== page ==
German Chancellor Gerhard Schröder described the defeat on Sunday in the one-time Social Democratic bastion as a painful one, but says he remains committed to his course of reforms aimed at getting Germany's economy up and running again. But judging from recent comments from both Social Democratic Party (SPD) and business leaders following the rout in Hamburg, the headache could just be beginning for the chancellor.
"The situation is very serious, he's stuck in his reform whirlpool and he has to do something," Karl-Rudolf Korte, political scientist at the University of Duisburg-Essen, told DW-WORLD.
Hamburg voters punished Schröder's Social Democrats (SPD) for his unpopular program of economic welfare cuts and social and labor market reforms, known as Agenda 2010, by handing the opposition Christian Democrats (CDU) an absolute majority in the northern port city. It was an inauspicious beginning to a year lined with 13 other elections that are widely expected to be referendums on Schröder's government.
Despite the warning from voters, Schröder insisted on Monday that he will continue to follow the path of reform, "because there is no other sensible alternative." Several leading figures in the SPD echoed those statements.
Economics Minister Wolfgang Clement told daily Berliner Zeitung that the SPD had a difficult path before it. "We knew that, and we have to stick it out," he said. "It must be clear that wavering and wobbling will not help the SPD."
At a party conference on Monday in Berlin's City Hall, Franz Müntefering, the designated party chairman, compared the work of the SPD to that of Sisyphus, the figure from Greek mythology who was condemned to roll a huge stone up a hill in Hades for eternity only to have it roll down again on nearing the top. Still, Münterfering told the party members gathered, Sisyphus always pushed the stone to the top again.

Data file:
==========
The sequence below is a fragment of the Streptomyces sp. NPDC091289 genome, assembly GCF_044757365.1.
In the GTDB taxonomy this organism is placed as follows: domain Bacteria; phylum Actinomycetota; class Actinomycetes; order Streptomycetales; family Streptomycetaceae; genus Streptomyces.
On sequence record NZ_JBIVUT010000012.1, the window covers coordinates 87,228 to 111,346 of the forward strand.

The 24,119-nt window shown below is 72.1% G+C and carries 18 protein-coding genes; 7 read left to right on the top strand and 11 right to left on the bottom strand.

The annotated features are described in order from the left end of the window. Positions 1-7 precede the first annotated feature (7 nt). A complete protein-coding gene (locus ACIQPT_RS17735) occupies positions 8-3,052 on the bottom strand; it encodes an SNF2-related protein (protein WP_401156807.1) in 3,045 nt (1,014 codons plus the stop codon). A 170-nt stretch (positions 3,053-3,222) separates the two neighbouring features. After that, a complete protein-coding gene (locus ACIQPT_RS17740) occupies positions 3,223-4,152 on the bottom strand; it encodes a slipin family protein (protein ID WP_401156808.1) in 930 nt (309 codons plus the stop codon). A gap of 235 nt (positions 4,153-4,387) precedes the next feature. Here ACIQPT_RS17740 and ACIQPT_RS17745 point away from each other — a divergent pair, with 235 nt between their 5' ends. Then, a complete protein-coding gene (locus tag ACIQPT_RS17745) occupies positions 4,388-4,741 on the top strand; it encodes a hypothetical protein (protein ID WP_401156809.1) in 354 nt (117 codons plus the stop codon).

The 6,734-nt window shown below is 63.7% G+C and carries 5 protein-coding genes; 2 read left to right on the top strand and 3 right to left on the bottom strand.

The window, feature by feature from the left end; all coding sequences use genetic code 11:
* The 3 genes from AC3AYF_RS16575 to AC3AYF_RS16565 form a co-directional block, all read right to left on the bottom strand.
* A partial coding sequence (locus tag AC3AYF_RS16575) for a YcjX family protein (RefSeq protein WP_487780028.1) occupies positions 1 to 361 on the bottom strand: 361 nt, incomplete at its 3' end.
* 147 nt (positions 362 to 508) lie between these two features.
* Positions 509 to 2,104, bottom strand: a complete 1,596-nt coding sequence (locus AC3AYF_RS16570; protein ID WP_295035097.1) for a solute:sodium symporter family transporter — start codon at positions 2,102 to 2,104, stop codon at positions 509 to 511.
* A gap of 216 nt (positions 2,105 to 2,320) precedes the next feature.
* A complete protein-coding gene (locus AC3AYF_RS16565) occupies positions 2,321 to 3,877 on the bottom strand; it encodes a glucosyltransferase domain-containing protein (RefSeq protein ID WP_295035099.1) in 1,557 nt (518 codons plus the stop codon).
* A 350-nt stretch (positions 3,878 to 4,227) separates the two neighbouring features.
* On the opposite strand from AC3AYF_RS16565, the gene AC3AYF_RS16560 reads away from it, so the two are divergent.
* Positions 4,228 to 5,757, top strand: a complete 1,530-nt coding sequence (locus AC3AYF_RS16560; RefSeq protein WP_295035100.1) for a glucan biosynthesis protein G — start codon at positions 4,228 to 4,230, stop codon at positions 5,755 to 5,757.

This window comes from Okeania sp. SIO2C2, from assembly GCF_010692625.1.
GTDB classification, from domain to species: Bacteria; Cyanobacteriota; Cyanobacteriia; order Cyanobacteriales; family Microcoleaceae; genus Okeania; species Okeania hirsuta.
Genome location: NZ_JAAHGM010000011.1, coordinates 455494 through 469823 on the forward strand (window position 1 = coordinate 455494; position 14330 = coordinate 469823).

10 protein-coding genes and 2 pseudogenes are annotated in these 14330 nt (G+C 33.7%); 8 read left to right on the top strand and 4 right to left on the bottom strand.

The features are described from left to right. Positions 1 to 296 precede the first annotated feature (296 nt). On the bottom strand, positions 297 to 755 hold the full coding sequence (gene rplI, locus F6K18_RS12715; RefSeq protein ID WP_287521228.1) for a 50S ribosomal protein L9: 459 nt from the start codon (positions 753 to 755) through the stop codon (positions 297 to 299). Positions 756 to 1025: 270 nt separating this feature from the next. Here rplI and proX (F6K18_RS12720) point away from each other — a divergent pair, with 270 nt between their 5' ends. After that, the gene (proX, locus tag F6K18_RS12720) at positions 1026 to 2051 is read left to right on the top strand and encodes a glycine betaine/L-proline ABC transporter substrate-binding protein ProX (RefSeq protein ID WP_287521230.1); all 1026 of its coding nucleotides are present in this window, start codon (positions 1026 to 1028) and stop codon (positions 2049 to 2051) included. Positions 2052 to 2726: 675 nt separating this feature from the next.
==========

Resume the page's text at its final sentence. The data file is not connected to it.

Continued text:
But the Hamburg defeat has unsettled many party members, who may in theory agree that the reform course must go forward, but who are worried that the health of the party will be sacrificed in the process. They fear party leaders are losing touch with the SPD grassroots, who feel the party's principles are being discarded for the sake of reform, according to political scientist Korte.
Unions want a change of course
On Monday evening, Michael Sommer (photo), head of the German Trade Union Federation (DGB), and other union leaders met with Schröder and renewed their criticism of the reform course, calling them "poison for business and the labor market" and socially unfair.
Sommer urged the chancellor to roll back new regulations for the long-term unemployed and introduce a fine for companies who do not make traineeships available.
"The chancellor made it clear that he doesn't see an alternative to his policies," Walter Haas, DGB head in North Rhine-Westphalia, told German radio. "And we made it clear where we're of the opinion that our requests for change must urgently be implemented."
The deputy head of the Verdi services union, Margret Mönig-Raana, said the government wasn't getting the message that the reforms were alienating voters.
"I don't know how many elections are going to have to be lost, before it dawns [on this government]," she said.
The left-wing of the SPD renewed its own criticism about the need for a course correction. The SPD head in North Rhine-Westphalia, Harald Schartau, said the party leadership had failed to communicate with voters about what the reforms were all about, and left them with the impression that only painful change stood on the horizon.
"The perspective behind all these changes has not been made clear," he said.
Rock and a hard place
Schröder finds himself stuck between continuing with reforms, which have been widely welcomed by economists and German business leaders, and risk alienating his own party and losing popular support.
Political analyst Korte told DW-WORLD that the reform process would likely keep moving forward, though possibly at reduced speed."Short term, he's got to do something about the pressure he's feeling from party members," Korte said, such as changing the pace of reforms and making some symbolic concessions to the unions and the left wing. "But the basic nature of the reforms, that will remain the same."